The teletheatre occupies a relatively small but visible corner of WEGZ, just inside the main entrance, and is serviced by three mutuel windows and several automated wagering machines. Several other automated units are scattered throughout the other bar and dining areas, many of which can be isolated for group bookings.

More than 80 screens, including nine measuring 6 feet by 9 feet and one at 16 feet by 22 feet, are available to showcase a variety of sports.

The range of sports-related activities on offer include simulated and virtual golf, virtual auto racing, X-Box gaming, pool tables, foosball tables, and scaled-down bowling lanes.

Jim Ormiston, executive vice-president and chief operating officer for Woodbine Entertainment, said the early notices have been uniformly encouraging since the facility was opened to the public just over two weeks ago.

"Business has been very, very good," said Ormiston. "We hadn't really done any marketing, it's just been word of month."

New structure gives better access

Construction is under way on a new elevator and stair tower here at the northwest rear of the grandstand, across from the walking ring.

The spacious, curving ramp that formerly provided access from the walking ring area to the second floor has been torn down to accommodate the new structure.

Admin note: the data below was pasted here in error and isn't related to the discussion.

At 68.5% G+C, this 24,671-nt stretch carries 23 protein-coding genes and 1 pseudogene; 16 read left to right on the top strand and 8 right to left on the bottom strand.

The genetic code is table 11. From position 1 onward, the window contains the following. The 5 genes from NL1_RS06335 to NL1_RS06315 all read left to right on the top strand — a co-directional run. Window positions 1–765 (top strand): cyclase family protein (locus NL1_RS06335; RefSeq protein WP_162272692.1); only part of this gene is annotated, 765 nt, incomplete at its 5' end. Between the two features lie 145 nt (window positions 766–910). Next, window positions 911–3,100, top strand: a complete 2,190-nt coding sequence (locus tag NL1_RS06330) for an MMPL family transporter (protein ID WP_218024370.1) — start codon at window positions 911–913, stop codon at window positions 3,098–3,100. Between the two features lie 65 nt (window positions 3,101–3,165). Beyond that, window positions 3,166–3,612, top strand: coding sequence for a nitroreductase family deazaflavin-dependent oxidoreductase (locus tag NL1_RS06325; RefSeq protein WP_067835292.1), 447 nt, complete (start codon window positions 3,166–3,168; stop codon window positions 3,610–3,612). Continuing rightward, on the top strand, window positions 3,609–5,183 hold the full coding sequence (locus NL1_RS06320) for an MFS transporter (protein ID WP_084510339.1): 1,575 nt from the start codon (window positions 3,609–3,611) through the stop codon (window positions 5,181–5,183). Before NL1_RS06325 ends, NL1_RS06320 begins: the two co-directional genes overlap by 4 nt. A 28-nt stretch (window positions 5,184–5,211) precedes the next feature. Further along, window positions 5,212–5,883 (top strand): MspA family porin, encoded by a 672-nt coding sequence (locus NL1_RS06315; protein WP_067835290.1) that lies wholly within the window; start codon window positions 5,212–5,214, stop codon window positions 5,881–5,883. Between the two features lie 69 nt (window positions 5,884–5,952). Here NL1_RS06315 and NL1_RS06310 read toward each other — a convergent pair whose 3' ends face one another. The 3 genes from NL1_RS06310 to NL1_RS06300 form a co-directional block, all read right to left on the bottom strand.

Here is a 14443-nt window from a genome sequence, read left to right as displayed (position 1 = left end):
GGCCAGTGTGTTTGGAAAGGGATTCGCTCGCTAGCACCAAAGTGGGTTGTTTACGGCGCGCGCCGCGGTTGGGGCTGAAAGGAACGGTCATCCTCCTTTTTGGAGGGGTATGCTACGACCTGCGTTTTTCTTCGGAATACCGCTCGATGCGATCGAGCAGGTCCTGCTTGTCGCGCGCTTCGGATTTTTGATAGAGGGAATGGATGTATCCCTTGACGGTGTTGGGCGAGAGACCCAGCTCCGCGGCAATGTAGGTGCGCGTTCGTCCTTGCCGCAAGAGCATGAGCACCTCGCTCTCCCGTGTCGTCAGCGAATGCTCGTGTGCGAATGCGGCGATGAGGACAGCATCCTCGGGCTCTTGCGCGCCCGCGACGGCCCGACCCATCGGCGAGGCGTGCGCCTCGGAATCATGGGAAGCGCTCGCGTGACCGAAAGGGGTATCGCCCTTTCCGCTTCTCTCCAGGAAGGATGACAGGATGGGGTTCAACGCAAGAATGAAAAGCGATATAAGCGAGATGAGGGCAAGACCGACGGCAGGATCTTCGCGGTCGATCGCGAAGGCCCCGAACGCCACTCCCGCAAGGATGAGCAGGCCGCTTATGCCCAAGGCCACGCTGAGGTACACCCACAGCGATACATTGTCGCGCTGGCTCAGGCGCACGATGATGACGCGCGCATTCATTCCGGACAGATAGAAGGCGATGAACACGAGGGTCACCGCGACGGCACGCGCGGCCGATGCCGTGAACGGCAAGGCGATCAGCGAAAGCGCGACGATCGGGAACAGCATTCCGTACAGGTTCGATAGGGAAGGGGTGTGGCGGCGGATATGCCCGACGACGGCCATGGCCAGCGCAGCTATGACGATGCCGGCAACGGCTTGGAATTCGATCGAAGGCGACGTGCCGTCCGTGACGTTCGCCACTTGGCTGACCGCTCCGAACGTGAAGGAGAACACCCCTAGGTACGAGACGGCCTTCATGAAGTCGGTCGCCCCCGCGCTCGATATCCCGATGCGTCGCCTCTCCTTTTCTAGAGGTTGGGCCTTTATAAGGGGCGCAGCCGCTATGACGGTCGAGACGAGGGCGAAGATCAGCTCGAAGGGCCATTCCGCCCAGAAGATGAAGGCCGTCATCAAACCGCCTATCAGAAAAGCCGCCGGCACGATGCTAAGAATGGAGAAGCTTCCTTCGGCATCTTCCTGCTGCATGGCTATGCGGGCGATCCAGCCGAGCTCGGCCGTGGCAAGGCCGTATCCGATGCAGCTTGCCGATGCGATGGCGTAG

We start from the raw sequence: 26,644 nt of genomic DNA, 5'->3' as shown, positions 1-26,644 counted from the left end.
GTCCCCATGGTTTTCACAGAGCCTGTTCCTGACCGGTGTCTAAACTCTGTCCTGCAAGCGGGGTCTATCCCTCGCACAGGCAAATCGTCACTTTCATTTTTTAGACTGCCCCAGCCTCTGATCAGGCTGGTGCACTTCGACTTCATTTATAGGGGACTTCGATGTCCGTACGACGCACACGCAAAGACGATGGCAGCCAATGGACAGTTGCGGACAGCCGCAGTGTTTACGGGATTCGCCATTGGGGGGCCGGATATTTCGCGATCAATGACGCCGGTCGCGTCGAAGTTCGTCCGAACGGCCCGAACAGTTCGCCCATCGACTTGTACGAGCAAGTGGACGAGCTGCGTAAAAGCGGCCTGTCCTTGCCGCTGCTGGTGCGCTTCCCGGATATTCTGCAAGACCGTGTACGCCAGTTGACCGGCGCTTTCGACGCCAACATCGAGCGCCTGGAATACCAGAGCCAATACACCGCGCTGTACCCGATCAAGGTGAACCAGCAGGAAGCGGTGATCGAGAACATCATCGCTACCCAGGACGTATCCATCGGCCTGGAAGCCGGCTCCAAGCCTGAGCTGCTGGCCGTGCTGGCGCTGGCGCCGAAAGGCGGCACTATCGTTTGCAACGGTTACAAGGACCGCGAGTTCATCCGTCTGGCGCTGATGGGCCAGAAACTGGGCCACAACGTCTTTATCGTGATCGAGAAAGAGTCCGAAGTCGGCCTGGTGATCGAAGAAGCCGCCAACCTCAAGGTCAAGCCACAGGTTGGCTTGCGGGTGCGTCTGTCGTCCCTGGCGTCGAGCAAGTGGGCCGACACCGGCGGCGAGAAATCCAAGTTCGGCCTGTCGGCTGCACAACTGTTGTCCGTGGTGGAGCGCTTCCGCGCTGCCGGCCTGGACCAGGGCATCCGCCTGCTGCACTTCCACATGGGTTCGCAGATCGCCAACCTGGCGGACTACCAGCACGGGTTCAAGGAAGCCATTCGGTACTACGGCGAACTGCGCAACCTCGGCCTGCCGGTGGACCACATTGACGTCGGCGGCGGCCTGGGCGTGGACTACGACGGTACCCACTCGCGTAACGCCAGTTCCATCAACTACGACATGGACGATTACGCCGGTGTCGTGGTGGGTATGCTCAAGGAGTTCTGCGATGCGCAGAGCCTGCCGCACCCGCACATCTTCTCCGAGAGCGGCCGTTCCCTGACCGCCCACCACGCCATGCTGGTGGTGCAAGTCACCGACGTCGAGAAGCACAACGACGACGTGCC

Gerri Kretschmer, vice president of properties for Woodbine Entertainment, said the $5 million project should be completed early next summer.

"This has been part of our overall game plan since we first started redeveloping the facility in 1996," said Kretschmer. "Our objective always has been to finish the grandstand. This is the final phase."

Kretschmer said the new structure would provide "improved vertical access" to the grandstand, with two elevators that will stop at the second through fifth floors of the six-story structure and stairwells on each side.

There also will be a new staircase providing direct access from the second floor to the walking ring area, and a new second-floor deck designed to provide additional viewing of the horses in the paddock and the walking ring.

Roche drops suspension appeal

Apprentice jockey Jennie Roche will serve a three-day suspension, Wednesday through Friday, after withdrawing her appeal of an earlier ruling.

Roche was the top apprentice rider at Fort Erie and ranked fifth in the overall standings there with 53 wins. She has also ridden 10 winners at Woodbine, and her mounts have earned almost $1 million this season.

I'm the Tiger works for Kennedy Road

I'm the Tiger worked five furlongs in 1:00.60 here Friday in preparation for the $125,000 Kennedy Road on Dec. 11. Exercise rider Mickey Walls was aboard for the drill, which was the best of eight at the distance over the fast main track.

A Kentucky-bred 4-year-old gelding owned by Stronach Stable and trained by Danny Vella, I'm the Tiger has finished first or second in each of his five main-track outings this season, including the 6 1/2-furlong Bold Venture Handicap here July 11.

Although he is a contender for the Sovereign Award sprint title, I'm the Tiger and others bound for the Kennedy Road, a six-furlong race, will not be able to add to their credentials there since the votes are due Dec. 6.